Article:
The Black Calhounsby Gail Buckley
Gail Lumet Buckley tells the story of her dynamic family during the most crucial century in African American history.
In The Black Calhouns, Gail Lumet Buckley–daughter of actress Lena Horne–delves deep into her family history, detailing the experiences of an extraordinary African American family from Civil War to Civil Rights.Beginning with her great-great grandfather Moses Calhoun, a house slave who used the rare advantage of his education to become a successful businessman in postwar Atlanta, Buckley follows her family’s two branches: one that stayed in the South, and the other that settled in Brooklyn. Through the lens of her relatives’ momentous lives, Buckley examines major events throughout American history. From Atlanta during Reconstruction and the rise of Jim Crow, from the two World Wars to New York City during the Harlem Renaissance and then the Civil Rights Movement, this ambitious, brilliant family witnessed and participated in the most crucial events of the nineteenth and twentieth centuries. Combining personal and national history, The Black Calhouns is a vibrant portrait of six generations during dynamic times of struggle and triumph.
“[A] panoramic view of American society . . . Written in the style of a sweeping historical novel . . . This is history from the inside . . . Buckley charts the generational branches of black Calhouns painstakingly, as though making up for the lost stories of so many other African-Americans left on the cutting room floor. There is an insistence in her meticulously detailed recollections: We were here! We were there! Do not forget!” —New York Times Book Review
“A history cum memoir by Lena Horne’s daughter tells the story of her forebears—’Six generations of an atypical African American family that is also typically American.’ The story begins with the life of Horne’s great-grandfather, a Georgia house slave named Moses, and ends with the author’s own experiences at mid-century, encompassing along the way Reconstruction, Jim Crow, and the growth and splitting of the Calhoun clan: one branch stays in Georgia, the other moves to New York. Placing the story against a backdrop of historical shifts eloquently conveys . . . how politics and prejudice can shape a family.” —New Yorker
“Gail Lumet Buckley’s family portrait reminds us how personal African American history still is. From Reconstruction and the triumph of Jim Crow in the South to World War II and the beginnings of mass political activism for equality–Buckley relates black survival and progress through the experiences of her ambitious, complicated family.” —Darryl Pinckney, author of High Cotton and Blackballed: The Black Vote and U.S. Democracy
“[An] assiduously researched and gracefully written family history . . . entrancingly well-told . . . Buckley’s superbly realized American family portrait is enthralling and resounding.” —Donna Seaman, Booklist (starred review)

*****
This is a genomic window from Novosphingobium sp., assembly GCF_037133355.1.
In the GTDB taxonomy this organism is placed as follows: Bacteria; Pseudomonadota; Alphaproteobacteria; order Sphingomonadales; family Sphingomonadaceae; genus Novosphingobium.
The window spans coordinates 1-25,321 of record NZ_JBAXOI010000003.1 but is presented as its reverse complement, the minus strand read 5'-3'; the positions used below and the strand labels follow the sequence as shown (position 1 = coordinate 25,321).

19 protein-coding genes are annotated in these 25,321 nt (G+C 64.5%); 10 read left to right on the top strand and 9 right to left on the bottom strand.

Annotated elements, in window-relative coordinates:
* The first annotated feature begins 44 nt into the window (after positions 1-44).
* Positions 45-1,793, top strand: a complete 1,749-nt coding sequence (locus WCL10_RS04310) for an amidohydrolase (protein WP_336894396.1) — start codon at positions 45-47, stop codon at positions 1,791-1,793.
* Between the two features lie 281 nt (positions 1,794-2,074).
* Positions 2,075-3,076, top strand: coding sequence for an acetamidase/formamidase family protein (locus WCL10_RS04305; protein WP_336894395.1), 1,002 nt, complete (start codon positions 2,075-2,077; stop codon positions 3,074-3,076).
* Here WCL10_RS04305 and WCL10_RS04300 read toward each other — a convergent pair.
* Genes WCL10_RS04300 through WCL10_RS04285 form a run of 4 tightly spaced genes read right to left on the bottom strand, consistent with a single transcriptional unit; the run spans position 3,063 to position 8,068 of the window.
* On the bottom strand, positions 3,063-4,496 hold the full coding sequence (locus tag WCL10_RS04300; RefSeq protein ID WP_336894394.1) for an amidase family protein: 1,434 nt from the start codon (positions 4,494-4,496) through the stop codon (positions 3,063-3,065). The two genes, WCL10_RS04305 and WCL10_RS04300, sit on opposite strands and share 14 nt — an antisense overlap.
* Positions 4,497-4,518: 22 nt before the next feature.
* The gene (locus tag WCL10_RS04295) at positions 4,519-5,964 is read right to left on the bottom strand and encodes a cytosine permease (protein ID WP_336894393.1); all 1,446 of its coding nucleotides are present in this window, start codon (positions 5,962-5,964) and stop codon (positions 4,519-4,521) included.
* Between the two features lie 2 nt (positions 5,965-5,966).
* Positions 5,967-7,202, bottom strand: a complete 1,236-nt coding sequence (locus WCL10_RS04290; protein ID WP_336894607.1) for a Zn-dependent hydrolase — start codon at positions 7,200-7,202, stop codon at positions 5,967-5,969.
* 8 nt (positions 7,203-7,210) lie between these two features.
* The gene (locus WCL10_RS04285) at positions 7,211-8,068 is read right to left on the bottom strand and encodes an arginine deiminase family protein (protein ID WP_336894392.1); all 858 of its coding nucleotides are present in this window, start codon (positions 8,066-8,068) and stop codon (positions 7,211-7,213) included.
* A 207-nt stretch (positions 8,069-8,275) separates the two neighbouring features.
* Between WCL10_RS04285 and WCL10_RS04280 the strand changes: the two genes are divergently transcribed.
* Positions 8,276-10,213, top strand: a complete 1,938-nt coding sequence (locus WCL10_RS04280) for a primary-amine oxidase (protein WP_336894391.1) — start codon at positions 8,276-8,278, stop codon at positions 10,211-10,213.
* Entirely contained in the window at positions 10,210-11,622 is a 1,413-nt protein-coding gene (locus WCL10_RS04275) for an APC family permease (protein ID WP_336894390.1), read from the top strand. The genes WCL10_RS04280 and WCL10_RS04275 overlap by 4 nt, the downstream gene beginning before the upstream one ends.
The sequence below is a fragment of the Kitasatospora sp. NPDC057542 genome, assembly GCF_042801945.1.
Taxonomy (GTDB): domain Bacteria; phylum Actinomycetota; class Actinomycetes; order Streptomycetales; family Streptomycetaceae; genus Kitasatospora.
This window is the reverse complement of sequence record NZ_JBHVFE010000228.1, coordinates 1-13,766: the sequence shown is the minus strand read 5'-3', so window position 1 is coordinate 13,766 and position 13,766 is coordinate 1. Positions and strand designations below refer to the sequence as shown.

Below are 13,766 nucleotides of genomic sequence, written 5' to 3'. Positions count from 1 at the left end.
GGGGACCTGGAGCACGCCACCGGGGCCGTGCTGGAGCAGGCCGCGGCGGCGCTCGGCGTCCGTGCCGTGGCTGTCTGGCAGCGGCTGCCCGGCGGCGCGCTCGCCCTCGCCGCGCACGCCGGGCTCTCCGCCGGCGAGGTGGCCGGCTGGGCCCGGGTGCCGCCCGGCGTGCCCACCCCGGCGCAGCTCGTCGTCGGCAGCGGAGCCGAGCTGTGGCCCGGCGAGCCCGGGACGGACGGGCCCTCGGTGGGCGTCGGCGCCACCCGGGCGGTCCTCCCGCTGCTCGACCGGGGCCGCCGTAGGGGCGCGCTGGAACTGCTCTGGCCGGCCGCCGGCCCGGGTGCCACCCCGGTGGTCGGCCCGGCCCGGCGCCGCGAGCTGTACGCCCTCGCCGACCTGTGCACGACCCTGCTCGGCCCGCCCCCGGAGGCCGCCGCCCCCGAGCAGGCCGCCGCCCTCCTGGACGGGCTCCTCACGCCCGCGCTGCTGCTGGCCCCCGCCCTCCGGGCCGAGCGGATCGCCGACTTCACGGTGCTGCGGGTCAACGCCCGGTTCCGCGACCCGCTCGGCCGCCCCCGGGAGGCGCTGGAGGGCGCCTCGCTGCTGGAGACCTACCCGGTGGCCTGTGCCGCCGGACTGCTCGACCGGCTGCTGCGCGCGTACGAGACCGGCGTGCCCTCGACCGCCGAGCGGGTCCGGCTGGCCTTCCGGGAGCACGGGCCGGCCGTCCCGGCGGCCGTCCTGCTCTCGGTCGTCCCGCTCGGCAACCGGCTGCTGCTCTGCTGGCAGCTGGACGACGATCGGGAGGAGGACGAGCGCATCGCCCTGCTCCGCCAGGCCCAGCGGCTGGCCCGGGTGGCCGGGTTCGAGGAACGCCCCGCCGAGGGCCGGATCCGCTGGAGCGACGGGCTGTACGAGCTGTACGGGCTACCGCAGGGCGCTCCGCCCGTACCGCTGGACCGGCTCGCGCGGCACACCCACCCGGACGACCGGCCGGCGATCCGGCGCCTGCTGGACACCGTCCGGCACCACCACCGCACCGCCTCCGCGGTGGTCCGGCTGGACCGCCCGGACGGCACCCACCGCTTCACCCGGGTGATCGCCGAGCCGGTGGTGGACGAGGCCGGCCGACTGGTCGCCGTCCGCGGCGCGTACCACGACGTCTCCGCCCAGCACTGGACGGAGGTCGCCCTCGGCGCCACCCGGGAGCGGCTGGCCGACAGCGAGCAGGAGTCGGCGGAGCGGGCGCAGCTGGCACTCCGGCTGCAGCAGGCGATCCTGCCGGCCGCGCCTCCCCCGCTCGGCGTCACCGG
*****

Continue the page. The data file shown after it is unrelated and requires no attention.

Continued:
“The story of Buckley’s ancestors is fascinating for many reasons. Her candid portraits of their experiences offer a window onto shameful episodes in American history that are more recent and relevant than many realize. The stories also represent at least a proxy for the untold stories of so many others whose lives have been conveniently forgotten, excised from national consciousness . . . Buckley’s moving chronicle, like Ta-Nehisi Coates’s Between the World and Me, should be read in schools across the country.” —Christian Science Monitor
“Deeply personal and historically significant.” —David Levering Lewis, Pulitzer Prize-winning author of King: A Biography and W. E. B. Du Bois, 1919-1963: The Fight for Equality and the American Century
“Strong men wept when Lena Horne, Gail Lumet Buckley’s legendary mother, gave the crowd ‘Stormy Weather.’ Reading this clear-eyed, bright-hearted family epic, you’re liable to shed tears of your own, for the story of Gail and Lena and the black Calhouns is the story of our nation.” —Benjamin Taylor, author of Naples Declared and editor of There Is Simply Too Much to Think About: Collected Nonfiction of Saul Bellow
By 1876, Reconstruction in the South was politically dead—although its spirit certainly survived everywhere. But the letter of Reconstruction was dead. It was a terrible turning point. There would be no more Union soldiers in the South to protect former slaves; there would be no more effective Republicans in the South, black or white; and there would be no more black freedom. Moses thrived, however, amassing property because his interests were economic not political. By 1876, Moses Calhoun was as successful as any black man in Atlanta could hope to be. The post-war migration of Georgia blacks to Kansas and points west and north had caused some alarm among whites. Moses might have felt “good riddance.” Like many upper servants, he probably had conservative views. The best people, he might believe, stayed to rebuild Atlanta, which soon became as brash and money-grasping as it was before the war, with Democrats back in charge. Moses was no political activist. He was a Republican, but he knew how to get along with Democrats.
Moses’s particular pursuit of happiness throughout the 1870s meant expanding his business; becoming a pillar of the black community; and organizing parties for his daughters and their friends. There were other black churches in Atlanta, but Moses naturally joined First Congregational [an integrated, progressive church]—not only a house of God, but a doorway to the future.